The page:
For the previous version of the drug safety message (‘Standard version’), we used a DSC released online in a single-page, long-form format before FDA instituted the multi-tabbed DSC format, with more plain language and other general content modifications. When creating the revised version, the drug name was changed to ‘Smoquit,’ a fictitious name. For the revised version of the drug safety message (‘Revised version’), we applied plain language [20], clear communication [21], and health literacy principles to test whether the changes would improve readability and uptake of the information, or influence other measures. The reading level of the Standard version was grade 11 and for the Revised version it was grade 8, using the Simple Measure of Gobbledygook (SMOG) test [22]. Table 1 presents a side-by-side comparison of various elements of the Standard and Revised versions of the message.

Table 1 Side-by-side comparison of Standard version and Revised version of 2012 FDA Drug Safety Communication (DSC)

Briefly, the Revised version retained the same general content as the Standard version but used the active voice, made behavioral recommendations more action oriented, used less complex language, ‘chunked’ information with additional subheadings, and provided both quantitative and qualitative data with appropriate context and explanation. For example, the text describing a meta-analysis was revised to use simpler terminology and given a plain language subheading called ‘Looking at the best evidence.’ Language used in the Standard version was reworded in the Revised version and was also added to the main safety announcement to explain to patients the likelihood of experiencing an adverse event when taking the medication. The Standard version reported these numbers only in the data summary section aimed at healthcare professionals, stating that “there was a low incidence of major cardiovascular events occurring within 30 days of treatment discontinuation (Smoquit 0.31 % [13/4190]).” The Revised version was reworded to state “the chance of someone having a heart-related problem if they took Smoquit was 31 in 10,000 (0.31 %).”

Data Collection and Panel Survey

Data were collected using a KnowledgePanel® [23] probability-based Internet sample that is designed to be representative of US households. GfK, the developer of KnowledgePanel, uses address-based sampling of a computerized file updated every 2 months that contains all delivery point addresses serviced by the US Postal Service (over 125 million records with 97 % coverage of US households). This approach reduces sampling biases that are introduced through the use of random digit dialing and Internet-based sampling methods because it includes non-telephone and non-Internet households.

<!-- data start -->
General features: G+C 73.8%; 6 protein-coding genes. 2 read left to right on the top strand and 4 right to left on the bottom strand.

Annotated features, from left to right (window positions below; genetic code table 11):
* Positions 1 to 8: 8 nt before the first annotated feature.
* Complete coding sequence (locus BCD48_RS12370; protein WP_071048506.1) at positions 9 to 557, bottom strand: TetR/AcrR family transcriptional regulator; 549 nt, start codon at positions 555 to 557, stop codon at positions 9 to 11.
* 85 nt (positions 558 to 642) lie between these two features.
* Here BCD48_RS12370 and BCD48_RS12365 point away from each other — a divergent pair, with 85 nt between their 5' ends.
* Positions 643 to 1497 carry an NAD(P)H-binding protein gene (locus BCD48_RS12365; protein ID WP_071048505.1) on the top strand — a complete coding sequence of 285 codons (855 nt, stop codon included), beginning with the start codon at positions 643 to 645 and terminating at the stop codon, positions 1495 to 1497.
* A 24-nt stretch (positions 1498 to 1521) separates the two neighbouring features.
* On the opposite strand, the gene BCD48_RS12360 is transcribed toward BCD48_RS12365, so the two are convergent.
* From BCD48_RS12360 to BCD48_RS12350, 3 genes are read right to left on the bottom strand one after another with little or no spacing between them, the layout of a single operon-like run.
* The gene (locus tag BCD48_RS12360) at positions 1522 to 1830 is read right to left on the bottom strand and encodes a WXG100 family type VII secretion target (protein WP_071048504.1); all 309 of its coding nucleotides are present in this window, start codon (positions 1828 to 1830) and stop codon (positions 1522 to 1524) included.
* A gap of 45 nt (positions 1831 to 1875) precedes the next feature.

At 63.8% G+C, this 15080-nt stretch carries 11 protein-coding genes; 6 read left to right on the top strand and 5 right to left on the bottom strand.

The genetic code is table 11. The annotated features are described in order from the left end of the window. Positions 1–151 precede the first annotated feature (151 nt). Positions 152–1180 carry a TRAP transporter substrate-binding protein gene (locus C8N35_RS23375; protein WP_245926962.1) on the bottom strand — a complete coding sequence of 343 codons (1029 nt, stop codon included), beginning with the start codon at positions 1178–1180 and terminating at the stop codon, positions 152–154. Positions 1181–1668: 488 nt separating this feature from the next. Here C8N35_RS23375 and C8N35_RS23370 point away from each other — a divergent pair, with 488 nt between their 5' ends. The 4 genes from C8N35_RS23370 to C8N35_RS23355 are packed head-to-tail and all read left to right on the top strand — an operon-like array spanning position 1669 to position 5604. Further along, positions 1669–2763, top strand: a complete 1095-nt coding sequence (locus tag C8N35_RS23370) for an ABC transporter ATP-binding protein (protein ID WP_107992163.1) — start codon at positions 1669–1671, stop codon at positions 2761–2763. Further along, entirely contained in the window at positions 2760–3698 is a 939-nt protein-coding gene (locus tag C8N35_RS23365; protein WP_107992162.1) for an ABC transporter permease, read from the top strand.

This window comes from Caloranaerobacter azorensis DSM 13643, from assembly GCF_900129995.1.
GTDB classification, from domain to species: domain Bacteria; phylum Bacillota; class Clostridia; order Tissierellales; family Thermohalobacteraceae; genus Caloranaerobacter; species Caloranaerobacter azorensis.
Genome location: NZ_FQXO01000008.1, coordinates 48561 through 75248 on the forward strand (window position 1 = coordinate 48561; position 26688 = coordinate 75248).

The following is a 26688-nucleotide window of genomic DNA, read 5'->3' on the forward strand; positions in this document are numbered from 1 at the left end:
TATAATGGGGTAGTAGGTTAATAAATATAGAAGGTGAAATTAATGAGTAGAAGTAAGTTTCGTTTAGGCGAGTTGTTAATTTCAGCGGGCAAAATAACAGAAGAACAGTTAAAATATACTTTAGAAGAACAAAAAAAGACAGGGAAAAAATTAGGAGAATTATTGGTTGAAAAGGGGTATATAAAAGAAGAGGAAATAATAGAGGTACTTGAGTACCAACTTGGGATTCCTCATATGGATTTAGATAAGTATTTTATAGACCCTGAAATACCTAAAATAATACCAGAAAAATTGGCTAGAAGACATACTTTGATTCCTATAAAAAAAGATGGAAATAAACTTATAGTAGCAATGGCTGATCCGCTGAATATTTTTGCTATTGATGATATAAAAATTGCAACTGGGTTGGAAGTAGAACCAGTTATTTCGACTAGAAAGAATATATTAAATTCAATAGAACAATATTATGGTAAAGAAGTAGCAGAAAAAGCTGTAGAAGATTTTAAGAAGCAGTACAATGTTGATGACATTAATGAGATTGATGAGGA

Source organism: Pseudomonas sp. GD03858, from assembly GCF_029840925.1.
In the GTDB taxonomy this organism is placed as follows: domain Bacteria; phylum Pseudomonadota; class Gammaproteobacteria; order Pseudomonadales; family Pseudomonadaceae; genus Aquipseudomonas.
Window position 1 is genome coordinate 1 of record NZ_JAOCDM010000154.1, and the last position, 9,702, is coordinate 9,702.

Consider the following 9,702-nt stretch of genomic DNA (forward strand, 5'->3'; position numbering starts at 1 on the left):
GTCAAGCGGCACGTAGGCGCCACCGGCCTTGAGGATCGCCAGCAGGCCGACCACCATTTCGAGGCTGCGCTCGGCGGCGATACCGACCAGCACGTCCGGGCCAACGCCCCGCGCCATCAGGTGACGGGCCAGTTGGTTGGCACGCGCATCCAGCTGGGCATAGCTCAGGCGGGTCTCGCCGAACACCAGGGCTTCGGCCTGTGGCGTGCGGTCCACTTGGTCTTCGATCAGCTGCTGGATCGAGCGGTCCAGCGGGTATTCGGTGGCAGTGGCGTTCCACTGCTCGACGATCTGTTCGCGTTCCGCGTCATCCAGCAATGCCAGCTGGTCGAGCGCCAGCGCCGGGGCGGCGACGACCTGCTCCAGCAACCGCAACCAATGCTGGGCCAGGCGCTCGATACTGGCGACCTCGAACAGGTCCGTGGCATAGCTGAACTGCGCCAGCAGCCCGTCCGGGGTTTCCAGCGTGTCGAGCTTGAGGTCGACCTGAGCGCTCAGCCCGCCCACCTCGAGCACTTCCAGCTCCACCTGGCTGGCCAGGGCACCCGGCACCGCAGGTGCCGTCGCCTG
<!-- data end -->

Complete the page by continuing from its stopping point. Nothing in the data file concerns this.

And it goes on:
Individuals who agree to be on the panel can use their own computers connected to the Internet to take surveys; netbooks and Internet access are provided to panel members living in non-Internet households. Panel ‘case managers’ provide telephone support to households that require help connecting their computers to the Internet, accessing their e-mail, and accessing and responding to Internet surveys. KnowledgePanel consists of about 50,000 US residents aged 18 or older, and includes people living in cell-phone-only households. Numerous internal and independent assessments of the representativeness of KnowledgePanel samples have been conducted; no evidence of selection bias or bias attributable to time in the panel were identified [24].

The survey was fielded between July 24 and August 20, 2013.

Measures

The comprehension and behavioral intention questions were specifically developed to align with the intervention for this study. The health literacy items are from a validated scale. All measures were prespecified and were not changed once data collection commenced.

Dependent Variables

Comprehension We measured respondents’ comprehension of the Smoquit DSC using five survey items (α = 0.70) developed specifically for this study and based on the content included in the DSC. The questions examined respondents’ awareness and knowledge about the following: (1) How common are major cardiovascular or heart-related events? (2) Who is most likely to have heart-related problems? (3) When should patients taking Smoquit contact their healthcare professional? (4) What is the likelihood of experiencing an adverse event? and (5) What are FDA’s recommendations for patients taking Smoquit? Each survey item had a single correct answer; consequently, we created a five-item ‘comprehension index’ reflecting the proportion of correct answers to these questions. Respondents were told at the end of the survey that the message was about a fictitious drug.